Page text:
Installing and setting up emacs

Installing emacs

Emacs is installed by default on most linux machines and on Macs, but it may not be the most recent version. To get the most out of emacs, you should be running an up-to-date version, certainly at least version 24.4.

If you use a Mac, you should install the latest emacs from Emacs for OSX

To install your own version of emacs on linux, use your package manager, which should provide a new version. Failing that, you can build from source to get the bleeding-edge version using

git clone git://
cd emacs
./configure --prefix=/my/install/path
make check
make install

If you use Windows, I’m afraid I don’t have any good recommendations. It is perfectly possible to get a nice emacs setup in Windows, but I don’t know how!

Setting up emacs

Emacs is fully useable and powerful out of the box, but is infinitely configurable and several comprehensive packaged configurations exist to get you off to a flying start. My recommendation is prelude which you install using the following steps in a terminal wondow:

  1. Back up any previous emacs configuration
    mv ~/.emacs ~/.emacs_backup
    mv ~/.emacs.d ~/.emacs.d_backup
    rm ~/.emacs.desktop
  2. Now we can use curl to install prelude:
    curl -L | sh
  3. This step is optional, and adjusts some of the modules installed by prelude to match my tastes – you can change this later. In a text editor (not emacs – we don’t want to start emacs yet) edit the file ~/.emacs.d/prelude-modules.el – I will use nano
    nano ~/.emacs.d/prelude-modules.el

    and comment out the line containing prelude-company and uncomment the lines containing prelude-helm and prelude-latex

  4. Now start emacs and wait a minute or two as it sets itself up for the first time. Once it has completed, quit emacs.
  5. Next we’ll create a personal emacs configuration file where you can add your own options as you become more familiar with emacs. use nano or any other text editor to create a file called ~/.emacs.d/personal/emacs_config.el and paste in the following and then save
;; basic emacs configuration to be used in conjunction with prelude       ;;
;;                    ;;

;;Add MELPA repository for packages
(add-to-list 'package-archives
             '("melpa" . "") t)

;; prelude options                                                        ;;
;; install additional packages - add anyto this list that you want to
;; be installed automatically
(prelude-require-packages '(multiple-cursors ess))

;;enable arrow keys
(setq prelude-guru nil)

;;smooth scrolling
(setq prelude-use-smooth-scrolling t)

;;uncomment this to use default theme
;;(disable-theme 'zenburn)

;; display options                                                        ;;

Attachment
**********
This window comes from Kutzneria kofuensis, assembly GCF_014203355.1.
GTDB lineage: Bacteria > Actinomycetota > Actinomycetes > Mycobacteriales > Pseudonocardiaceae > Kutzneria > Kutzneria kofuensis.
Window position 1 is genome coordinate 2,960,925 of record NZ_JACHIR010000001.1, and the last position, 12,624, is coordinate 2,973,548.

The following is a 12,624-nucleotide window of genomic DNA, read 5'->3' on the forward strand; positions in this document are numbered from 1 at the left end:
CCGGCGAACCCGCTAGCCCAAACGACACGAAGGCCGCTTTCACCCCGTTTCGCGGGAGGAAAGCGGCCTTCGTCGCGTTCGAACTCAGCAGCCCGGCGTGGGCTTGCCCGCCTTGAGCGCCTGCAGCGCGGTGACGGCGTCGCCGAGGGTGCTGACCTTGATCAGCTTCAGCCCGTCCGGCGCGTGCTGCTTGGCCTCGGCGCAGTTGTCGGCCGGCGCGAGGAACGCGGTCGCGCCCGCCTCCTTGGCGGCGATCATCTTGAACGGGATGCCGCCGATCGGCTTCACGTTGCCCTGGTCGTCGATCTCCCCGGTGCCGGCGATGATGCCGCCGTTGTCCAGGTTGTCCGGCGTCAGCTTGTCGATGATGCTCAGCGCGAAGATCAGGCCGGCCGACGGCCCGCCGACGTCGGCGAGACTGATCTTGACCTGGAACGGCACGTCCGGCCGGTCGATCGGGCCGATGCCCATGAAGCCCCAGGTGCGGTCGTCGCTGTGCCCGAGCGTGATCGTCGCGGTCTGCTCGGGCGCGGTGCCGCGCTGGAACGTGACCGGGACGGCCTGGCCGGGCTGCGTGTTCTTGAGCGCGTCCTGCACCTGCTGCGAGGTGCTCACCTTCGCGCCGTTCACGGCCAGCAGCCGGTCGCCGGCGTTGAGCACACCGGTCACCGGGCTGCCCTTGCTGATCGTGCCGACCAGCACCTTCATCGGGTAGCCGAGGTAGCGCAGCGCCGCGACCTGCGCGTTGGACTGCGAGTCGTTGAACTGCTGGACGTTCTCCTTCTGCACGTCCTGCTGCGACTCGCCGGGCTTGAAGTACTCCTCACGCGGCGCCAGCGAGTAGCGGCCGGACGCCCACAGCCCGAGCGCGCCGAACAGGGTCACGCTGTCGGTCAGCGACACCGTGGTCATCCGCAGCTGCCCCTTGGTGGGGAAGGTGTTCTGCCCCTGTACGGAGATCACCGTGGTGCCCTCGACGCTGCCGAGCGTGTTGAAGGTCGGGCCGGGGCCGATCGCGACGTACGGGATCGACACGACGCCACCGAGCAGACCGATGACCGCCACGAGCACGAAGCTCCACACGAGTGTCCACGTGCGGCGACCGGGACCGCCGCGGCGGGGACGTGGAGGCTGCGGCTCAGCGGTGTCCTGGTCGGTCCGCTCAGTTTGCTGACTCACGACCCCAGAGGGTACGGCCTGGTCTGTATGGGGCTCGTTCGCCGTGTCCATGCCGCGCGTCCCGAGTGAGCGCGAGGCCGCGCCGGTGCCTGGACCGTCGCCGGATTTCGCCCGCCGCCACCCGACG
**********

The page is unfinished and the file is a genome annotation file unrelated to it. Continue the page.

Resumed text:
;;enable tool and menu bars - good for beginners
(tool-bar-mode 1)
(menu-bar-mode 1)

These are my personal preferences and you can ignore these if you like. You can edit this file as you get more familiar with emacs to make further config changes.

  1. Now start emacs again and wait as it finishes setting itself up.

Optional Prelude Tweaks

For the following changes you will need to edit your ~/.emacs.d/personal/emacs_config.el, save the changes and restart emacs

  • Prelude uses the dark zenburn colour scheme. You can choose lots of others, but if you just want to use the light, default colour scheme, edit your ~/.emacs.d/personal/emacs_config.el file and uncomment the line mentioning zenburn, so it reads
    ;;uncomment this to use default theme
    (disable-theme 'zenburn)

    and then save the file and restart emacs

  • I find that the default highlight colour in the dark zenburn theme can be hard to see, so add the following to your config file to change the colour
    ;;change highlight colour
    (set-face-attribute 'region t :background "#164040")
  • Prelude highlights the ends of lines longer than 80 characters to encourage good code formatting. To prevent this, add the following to your emacs_config.el
    ;;don't highlight the end of long lines
    (setq whitespace-line-column 99999)
  • Prelude automatically saves your file frequently while you are editing. Instead, you can make emacs keep backups of your files frequently, but not overwrite the file. In this code, we tell it to make the backups in /tmp/emacs-backup, so look there if you ever loose or mess up a file!
    ;;turn off aggressive auto save
    (setq prelude-auto-save nil)
     backup-by-copying t      ;; don't clobber symlinks
     '(("." . "/tmp/emacs-backups"))    ;; don't litter my fs tree
     delete-old-versions t
     kept-new-versions 6
     kept-old-versions 2
     version-control t)

    N.B. I copied this code from somewhere, but don’t remember where, so can’t give credit – sorry!

Starting to use emacs

The best thing to do is to just start using emacs for any text editing needs you have. Make use of the menus at first using the mouse, but as you do, note the keyboard shortcuts for common tasks and try to start using them. You will get the most out of emacs by using the keyboard shortcuts.

There are also lots of good emacs tutorials, including the built-in one (found under the help menu), this tutorial, and the new book at Mastering Emacs.

You can also start digging into my tips. The beginner category is a good place to start!